Osteoporosis affects around 6% of men and 21% of women aged 50–84 years in the EU, and is estimated to cost €37 billion per annum.1 Much of the health and economic cost is due to fragility fractures. Vertebral fractures are frequently missed, and there remains a need for early and accurate diagnosis to reduce mortality and morbidity.2
In the last decade, the huge growth in nurse-led clinics (NLCs) has enabled patients to access specialist healthcare in a more timely manner. This area of nursing practice is rapidly becoming an advanced specialism, with many clinics requiring practitioners to undertake physical assessment, care planning, medicines management (e.g. independent or supplementary nurse prescribing), health promotion and health education.3
In setting up an osteoporosis NLC, nurses must consider logistical, management, clinical and financial issues. The ‘10 essential steps to setting up a service’ shown here are adapted from those proposed by Hatchett in 2008.4
10 steps to setting up an osteoporosis NLC
Build a business case
This explains why the clinic is needed and what it will offer patients and the organisation, and gives a clear overview of the running costs. Several sources of guidance are available, including the Chartered Institute of Personnel Development.5
Define aims and objectives
The clinic must have well-defined aims. Importantly, defining the objectives will ensure it doesn’t duplicate another service in the same Trust.
Establish patient criteria
Referral criteria should be clearly defined so only appropriate patients are seen. They should be specific and narrow (e.g. aged >65 years, suspected or confirmed fragility fracture/s) and should be available to all potential service users (patients and other healthcare professionals).
To ensure success, patients and referrers must know the service exists and what it offers. NLC protocols/guidelines, posters, web information, group discussions and patient information leaflets can be used for publicity.
Identify clinic time and location
Issues to take into consideration include the fact that most patients will be elderly, whether the clinic should be held alongside or separate from the consultant clinic, and the availability of administrative support, phlebotomy and bone mineral density X-ray absorptiometry (DXA) scan facilities.
Engage multidisciplinary support
'The NLC is an evolving service. The nurses' knowledge, skills and job descriptions should keep pace with changes in osteoporosis practice'
An effective clinic must work collaboratively with colleagues in rheumatology, metabolic bone, endocrinology, fracture liaison, nuclear medicine, physiotherapy/occupational therapy, pain management, trauma and orthopaedics, elderly care, phlebotomy and biochemistry, as well as with general practitioners, practice nurses and patient support groups such as the National Osteoporosis Society (NOS), amongst others. Nurses need to know who may refer into their service, who may take their referrals, and who can offer education and advice.
Undertake professional development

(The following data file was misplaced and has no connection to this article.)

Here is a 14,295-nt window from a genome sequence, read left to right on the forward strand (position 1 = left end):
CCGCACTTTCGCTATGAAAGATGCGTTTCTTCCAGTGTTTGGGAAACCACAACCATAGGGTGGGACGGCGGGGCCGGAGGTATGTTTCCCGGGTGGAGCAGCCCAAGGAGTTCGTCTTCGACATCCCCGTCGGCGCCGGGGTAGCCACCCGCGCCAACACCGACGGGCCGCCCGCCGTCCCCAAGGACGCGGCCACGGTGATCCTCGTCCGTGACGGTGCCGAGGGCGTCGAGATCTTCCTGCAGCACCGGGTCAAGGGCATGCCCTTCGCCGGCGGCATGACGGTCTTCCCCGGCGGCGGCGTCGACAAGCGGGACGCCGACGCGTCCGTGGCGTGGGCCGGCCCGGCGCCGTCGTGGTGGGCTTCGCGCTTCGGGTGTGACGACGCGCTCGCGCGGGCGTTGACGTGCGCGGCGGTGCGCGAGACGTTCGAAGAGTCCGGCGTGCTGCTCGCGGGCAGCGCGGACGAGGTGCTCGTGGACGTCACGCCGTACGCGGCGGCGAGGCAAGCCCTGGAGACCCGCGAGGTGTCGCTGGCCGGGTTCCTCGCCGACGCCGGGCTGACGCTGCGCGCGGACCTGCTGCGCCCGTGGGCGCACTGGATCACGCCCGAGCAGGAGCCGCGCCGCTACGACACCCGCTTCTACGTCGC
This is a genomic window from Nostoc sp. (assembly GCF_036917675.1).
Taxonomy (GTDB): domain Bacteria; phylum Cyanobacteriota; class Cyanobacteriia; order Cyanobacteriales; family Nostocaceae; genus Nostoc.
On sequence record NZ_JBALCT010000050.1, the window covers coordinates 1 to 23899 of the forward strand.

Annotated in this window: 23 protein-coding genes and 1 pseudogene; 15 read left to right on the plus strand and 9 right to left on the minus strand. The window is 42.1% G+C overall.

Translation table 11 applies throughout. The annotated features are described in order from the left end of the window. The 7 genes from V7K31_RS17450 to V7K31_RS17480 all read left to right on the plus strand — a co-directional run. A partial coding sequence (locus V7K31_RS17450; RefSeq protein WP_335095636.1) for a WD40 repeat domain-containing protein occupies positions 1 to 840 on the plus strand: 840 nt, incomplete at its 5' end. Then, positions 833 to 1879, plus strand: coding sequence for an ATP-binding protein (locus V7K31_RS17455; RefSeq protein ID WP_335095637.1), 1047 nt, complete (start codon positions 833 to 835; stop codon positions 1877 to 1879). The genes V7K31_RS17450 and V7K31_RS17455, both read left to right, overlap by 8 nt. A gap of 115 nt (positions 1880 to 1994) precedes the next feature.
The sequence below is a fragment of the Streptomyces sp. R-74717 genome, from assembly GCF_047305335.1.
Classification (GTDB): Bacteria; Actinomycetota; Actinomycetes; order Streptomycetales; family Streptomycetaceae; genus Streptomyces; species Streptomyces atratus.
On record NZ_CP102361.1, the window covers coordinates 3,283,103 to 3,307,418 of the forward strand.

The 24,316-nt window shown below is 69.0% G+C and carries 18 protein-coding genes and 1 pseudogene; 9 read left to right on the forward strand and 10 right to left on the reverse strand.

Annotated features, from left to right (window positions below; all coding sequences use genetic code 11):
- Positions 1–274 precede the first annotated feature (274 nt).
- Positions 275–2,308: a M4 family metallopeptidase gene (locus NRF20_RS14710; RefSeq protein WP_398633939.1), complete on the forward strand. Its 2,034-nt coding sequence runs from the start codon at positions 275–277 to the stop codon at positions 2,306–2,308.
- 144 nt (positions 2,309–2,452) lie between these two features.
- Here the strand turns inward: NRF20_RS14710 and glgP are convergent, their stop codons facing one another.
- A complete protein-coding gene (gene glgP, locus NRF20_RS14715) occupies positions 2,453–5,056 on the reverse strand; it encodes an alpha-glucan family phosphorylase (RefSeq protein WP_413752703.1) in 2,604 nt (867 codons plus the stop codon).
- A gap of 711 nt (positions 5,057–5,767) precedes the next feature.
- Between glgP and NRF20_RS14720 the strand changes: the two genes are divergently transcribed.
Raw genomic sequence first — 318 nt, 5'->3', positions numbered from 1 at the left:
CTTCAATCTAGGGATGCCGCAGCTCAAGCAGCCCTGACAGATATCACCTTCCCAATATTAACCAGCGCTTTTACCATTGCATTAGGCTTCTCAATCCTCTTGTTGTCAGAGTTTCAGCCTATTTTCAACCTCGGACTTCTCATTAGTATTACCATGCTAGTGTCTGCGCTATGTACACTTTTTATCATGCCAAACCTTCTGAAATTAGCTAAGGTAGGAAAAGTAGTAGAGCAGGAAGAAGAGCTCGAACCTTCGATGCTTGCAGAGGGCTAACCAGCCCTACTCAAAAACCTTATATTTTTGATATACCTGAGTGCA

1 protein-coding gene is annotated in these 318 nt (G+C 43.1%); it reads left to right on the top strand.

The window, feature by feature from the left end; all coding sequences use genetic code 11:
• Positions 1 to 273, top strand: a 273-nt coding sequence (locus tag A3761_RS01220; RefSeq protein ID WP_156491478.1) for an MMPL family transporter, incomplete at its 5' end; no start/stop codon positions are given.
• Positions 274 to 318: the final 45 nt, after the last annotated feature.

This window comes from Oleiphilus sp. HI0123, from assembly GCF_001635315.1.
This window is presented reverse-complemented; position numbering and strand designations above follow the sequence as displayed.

Nurses should engage in a continuous process of training and supervision to develop their skills in this specific area of advanced practice. Options include case reviews, short courses and conferences (such as the Society for Endocrinology’s Endocrine Nurse Update and BES conference, and the NOS conference), as well as observation of existing services and reading around the subject area.
There is no agreed national standard on the professional qualification that nurses require to run an NLC, but the Department of Health has issued guidance on the level of practice expected of nurses working at an advanced level.6
Plan medicine management
Prescribing vitamin D, calcium and anti-resorptive agents can be an essential part of the clinic. If nurse prescribing is identified as a key aspect of the service, nurses should complete training and ensure they maintain their professional competence in this area.7,8
Evaluate and audit
Once the service is established, evaluation will ascertain whether it delivers the right care, to the right patient, at the right time, so ensuring that it continues to focus on meeting patients’ needs. Others, such as specific organisational audits, may also be required. The process will highlight challenges to the service and provide ideas for future development. Pennery has outlined advice for measuring the effectiveness of a NLC.9
Close the loop
It is important to understand that the NLC is an evolving service. The nurses’ knowledge, guidelines, protocols, job descriptions and audit/evaluation should keep pace with changes in osteoporosis practice. Gaps identified through the audit process should be acted upon within a reasonable time.
Endocrine Advanced Nurse Practitioner, Salford Royal NHS Foundation Trust
Endocrine Lead Clinical Nurse Specialist, University Hospitals Birmingham NHS Foundation Trust
- Hernlund E et al. 2013 Archives of Osteoporosis 8 doi:10.1007/s11657-013-0136-1.
- Cummings SR & Melton LJ 2002 Lancet 359 1761–1767.
- Hatchett R (Ed) 2003 Nurse-Led Clinics: Practice Issues. London: Routledge.
- Hatchett R 2008 Nursing Times 104 62–64.
- Chartered Institute of Personnel Development 2016.
- Department of Health 2010 Advanced Level Nursing: A Position Statement.
- Bramley I 2006 Nurse Prescribing 4 117–120.
- Department of Health, Social Services & Public Safety 2016 Prescribing by Non-Medical Healthcare Professionals.
- Pennery E 2003 In Nurse-led Clinics: Practice Issues Ed R Hatchett. London: Routledge.